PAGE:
It’s trite to write that the company’s data and customer base are the main assets of any business in the 21st century. However, the attitude to these assets is still careless: a sales manager can steal some part of the database and sell it, as well as sell himself too, as an option. Security in the corporate sphere is limping on both legs. This is happening all over the world, from London to Sydney. Employees and insiders are paying their revenge, making a profit on other people’s data, or just doing harm to their former bosses for their own reasons. The frequency of such events makes us stop, think, and sketch out Plan B.
“Well, we have a total of 2000 customers in our database, what a value!”, “C’mon, who the heck needs it?” – are the common answers to this question.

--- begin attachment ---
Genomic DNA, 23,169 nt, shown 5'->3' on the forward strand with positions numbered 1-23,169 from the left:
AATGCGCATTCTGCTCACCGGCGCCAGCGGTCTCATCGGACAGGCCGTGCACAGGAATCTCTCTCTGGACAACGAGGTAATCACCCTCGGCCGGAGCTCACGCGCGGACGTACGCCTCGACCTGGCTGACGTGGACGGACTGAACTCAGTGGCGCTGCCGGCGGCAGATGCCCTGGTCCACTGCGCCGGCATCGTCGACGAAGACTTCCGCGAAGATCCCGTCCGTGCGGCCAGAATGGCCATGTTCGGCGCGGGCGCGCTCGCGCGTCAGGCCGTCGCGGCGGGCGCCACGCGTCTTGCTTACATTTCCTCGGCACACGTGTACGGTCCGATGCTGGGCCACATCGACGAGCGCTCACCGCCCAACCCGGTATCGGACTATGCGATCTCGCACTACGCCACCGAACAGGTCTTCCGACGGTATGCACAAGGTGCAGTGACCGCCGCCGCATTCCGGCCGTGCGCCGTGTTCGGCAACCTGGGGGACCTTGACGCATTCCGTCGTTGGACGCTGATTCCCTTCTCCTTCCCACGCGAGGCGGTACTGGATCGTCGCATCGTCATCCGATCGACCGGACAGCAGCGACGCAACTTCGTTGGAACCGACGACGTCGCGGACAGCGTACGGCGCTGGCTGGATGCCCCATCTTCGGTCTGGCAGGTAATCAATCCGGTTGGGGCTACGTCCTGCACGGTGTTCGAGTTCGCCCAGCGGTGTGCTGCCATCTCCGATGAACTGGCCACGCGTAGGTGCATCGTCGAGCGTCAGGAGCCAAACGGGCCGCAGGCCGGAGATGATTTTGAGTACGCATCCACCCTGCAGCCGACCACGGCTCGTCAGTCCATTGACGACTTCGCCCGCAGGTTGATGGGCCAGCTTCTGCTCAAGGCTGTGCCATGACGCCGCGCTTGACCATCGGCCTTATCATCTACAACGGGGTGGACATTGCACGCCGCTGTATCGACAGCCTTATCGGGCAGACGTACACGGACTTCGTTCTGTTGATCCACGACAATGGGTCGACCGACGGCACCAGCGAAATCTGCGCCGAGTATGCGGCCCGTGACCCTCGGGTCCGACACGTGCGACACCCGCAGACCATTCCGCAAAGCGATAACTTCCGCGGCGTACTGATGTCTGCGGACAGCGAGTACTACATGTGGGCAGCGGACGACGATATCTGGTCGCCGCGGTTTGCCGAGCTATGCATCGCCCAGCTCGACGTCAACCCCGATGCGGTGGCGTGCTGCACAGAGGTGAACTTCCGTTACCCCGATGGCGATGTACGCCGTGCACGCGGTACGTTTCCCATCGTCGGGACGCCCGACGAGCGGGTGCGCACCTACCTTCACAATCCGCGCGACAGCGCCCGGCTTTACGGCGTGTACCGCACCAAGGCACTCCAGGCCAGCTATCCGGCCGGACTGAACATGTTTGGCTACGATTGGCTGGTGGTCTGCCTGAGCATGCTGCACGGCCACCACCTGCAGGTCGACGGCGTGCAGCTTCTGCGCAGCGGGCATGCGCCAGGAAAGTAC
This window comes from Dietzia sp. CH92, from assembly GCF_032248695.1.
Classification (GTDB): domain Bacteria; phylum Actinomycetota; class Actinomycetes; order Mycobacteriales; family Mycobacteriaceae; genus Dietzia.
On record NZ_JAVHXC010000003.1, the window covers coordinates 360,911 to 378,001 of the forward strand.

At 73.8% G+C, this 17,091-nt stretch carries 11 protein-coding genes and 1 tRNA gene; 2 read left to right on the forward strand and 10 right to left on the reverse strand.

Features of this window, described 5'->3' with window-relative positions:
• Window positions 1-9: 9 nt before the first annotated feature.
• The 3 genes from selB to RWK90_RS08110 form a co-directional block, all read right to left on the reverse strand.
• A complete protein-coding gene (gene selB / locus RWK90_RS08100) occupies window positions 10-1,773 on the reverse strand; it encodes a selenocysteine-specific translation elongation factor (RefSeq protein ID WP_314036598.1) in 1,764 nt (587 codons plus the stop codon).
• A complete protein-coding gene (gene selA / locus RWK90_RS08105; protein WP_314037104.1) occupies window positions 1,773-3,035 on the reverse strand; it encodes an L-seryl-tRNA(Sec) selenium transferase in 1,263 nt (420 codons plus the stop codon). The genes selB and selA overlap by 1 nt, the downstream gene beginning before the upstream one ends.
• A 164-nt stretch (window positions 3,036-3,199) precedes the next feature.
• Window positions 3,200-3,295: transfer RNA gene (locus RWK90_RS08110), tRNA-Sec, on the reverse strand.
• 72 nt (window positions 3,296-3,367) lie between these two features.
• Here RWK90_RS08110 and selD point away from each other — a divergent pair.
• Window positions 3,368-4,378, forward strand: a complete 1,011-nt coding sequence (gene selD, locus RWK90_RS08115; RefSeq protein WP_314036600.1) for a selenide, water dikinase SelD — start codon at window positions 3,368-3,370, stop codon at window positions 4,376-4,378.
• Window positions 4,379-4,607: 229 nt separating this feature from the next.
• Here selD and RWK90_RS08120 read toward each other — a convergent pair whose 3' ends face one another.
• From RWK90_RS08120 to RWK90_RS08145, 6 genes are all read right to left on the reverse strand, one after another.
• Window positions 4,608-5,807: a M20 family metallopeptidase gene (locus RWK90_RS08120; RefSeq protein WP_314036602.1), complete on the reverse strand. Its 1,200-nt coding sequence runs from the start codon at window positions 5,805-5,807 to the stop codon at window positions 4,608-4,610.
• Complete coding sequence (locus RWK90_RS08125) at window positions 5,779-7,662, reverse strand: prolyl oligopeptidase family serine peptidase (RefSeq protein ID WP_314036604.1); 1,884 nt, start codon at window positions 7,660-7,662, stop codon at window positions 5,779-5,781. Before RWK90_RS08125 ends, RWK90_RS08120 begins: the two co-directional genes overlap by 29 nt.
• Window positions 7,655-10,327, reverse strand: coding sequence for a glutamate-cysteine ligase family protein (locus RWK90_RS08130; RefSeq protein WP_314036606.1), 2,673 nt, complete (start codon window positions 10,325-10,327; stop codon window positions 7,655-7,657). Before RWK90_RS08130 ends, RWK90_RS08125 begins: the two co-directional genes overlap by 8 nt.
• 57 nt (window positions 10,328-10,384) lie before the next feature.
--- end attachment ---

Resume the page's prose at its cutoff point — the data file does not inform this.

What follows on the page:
Let’s see an example of 2000 customers of a transportation company. The statistics say that winning a client in this niche costs 98 dollars. The company invested 196,000 dollars in acquiring those customers, besides that there are also customer service and retention costs. And then the company manager resigns and takes away the client base to the competitors (since the competitor has been looking for an employee with “business contacts,” right?) Just for as little as the monthly salary; they got a warm client base. It is enough now to make a discount or a bonus to those clients, and you get their loyalty.
Who is guilty here? The salesman? A sysadmin? No, the owner is guilty, he did not invest in protecting the most valuable asset of their business: the customer base. (Or the second most important asset, because someone will say that the most valuable asset is the people.)
Now imagine what (Read more...)
*** This is a Security Bloggers Network syndicated blog from InfoSec Resources authored by David Balaban. Read the original post at: http://feedproxy.google.com/~r/infosecResources/~3/eBS-x_AhmmI/